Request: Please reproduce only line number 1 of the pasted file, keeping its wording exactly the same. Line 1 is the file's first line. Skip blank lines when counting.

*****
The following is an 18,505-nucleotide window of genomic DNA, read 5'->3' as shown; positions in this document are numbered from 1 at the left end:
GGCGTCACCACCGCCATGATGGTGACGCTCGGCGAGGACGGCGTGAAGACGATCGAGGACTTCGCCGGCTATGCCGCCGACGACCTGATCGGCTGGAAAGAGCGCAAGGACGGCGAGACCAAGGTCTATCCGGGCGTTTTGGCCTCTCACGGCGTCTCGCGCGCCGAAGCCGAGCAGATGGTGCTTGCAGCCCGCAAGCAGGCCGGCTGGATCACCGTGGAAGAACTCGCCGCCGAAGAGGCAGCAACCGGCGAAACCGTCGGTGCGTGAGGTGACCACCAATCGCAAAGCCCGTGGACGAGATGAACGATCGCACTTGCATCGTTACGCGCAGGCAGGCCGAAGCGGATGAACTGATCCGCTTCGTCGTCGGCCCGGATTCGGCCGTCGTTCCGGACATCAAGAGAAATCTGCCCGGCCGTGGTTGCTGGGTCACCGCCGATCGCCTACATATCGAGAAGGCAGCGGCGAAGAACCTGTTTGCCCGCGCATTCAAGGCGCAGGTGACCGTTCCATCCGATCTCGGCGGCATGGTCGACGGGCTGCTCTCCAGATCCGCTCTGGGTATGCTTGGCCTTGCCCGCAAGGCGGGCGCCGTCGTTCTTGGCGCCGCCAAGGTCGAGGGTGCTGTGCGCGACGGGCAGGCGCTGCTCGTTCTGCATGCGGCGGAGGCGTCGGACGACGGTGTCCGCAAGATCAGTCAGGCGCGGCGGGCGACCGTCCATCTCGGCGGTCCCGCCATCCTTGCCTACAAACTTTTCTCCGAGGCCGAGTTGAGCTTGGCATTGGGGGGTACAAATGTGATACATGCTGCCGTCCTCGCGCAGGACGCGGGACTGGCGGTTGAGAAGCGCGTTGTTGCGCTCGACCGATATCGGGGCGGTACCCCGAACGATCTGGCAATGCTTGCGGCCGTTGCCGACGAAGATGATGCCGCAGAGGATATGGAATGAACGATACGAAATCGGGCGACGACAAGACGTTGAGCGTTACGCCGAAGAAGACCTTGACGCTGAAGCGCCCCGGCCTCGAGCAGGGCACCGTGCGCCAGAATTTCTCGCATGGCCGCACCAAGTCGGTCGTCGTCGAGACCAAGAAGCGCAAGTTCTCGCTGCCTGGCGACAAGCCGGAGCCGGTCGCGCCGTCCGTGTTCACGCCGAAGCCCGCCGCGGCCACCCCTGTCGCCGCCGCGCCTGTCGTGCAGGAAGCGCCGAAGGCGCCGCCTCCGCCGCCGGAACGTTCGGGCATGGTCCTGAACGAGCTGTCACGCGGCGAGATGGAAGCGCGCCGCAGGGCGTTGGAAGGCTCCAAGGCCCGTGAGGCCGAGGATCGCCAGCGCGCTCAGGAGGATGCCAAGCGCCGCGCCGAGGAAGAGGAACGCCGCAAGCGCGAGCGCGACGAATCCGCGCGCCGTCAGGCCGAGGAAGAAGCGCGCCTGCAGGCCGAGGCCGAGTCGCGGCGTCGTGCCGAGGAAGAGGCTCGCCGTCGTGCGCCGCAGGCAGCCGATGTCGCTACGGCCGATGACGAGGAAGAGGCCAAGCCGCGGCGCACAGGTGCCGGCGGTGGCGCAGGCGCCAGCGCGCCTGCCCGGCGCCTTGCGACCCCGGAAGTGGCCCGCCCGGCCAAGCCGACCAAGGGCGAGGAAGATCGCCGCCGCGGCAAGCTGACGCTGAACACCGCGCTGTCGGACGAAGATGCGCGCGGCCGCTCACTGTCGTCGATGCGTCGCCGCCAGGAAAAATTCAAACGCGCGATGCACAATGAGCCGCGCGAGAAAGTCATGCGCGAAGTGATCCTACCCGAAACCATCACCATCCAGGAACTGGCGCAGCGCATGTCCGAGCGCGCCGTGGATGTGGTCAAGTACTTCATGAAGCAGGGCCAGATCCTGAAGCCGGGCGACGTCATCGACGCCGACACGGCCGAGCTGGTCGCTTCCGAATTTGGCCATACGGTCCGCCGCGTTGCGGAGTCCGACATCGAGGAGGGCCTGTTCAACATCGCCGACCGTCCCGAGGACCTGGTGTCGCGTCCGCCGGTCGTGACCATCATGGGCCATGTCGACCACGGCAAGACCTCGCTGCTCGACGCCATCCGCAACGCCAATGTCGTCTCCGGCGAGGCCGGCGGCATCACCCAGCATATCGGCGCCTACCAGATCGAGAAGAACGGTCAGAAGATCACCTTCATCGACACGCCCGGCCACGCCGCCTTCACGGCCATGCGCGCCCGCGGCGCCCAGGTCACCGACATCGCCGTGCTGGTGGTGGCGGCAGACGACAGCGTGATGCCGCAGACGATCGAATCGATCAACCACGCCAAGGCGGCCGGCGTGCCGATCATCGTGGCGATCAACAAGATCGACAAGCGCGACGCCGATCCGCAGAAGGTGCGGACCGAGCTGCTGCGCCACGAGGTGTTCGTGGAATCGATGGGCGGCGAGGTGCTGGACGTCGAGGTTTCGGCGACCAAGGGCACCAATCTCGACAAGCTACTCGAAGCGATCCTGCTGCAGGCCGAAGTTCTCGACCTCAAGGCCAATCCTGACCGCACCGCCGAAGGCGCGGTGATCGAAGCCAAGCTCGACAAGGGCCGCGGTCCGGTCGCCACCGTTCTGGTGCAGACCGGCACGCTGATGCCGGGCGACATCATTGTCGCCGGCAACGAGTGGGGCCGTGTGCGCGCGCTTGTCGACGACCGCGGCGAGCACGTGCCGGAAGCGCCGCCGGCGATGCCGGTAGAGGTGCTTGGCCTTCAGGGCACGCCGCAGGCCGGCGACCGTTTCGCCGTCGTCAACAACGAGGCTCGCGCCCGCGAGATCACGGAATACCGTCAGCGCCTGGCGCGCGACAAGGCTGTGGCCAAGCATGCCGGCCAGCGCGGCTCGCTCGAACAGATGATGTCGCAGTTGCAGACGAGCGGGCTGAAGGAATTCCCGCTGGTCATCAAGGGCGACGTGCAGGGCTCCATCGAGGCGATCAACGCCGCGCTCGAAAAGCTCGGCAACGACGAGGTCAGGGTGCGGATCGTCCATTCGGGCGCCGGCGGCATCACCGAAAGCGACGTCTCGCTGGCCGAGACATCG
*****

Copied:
The following is an 18,505-nucleotide window of genomic DNA, read 5'->3' as shown; positions in this document are numbered from 1 at the left end: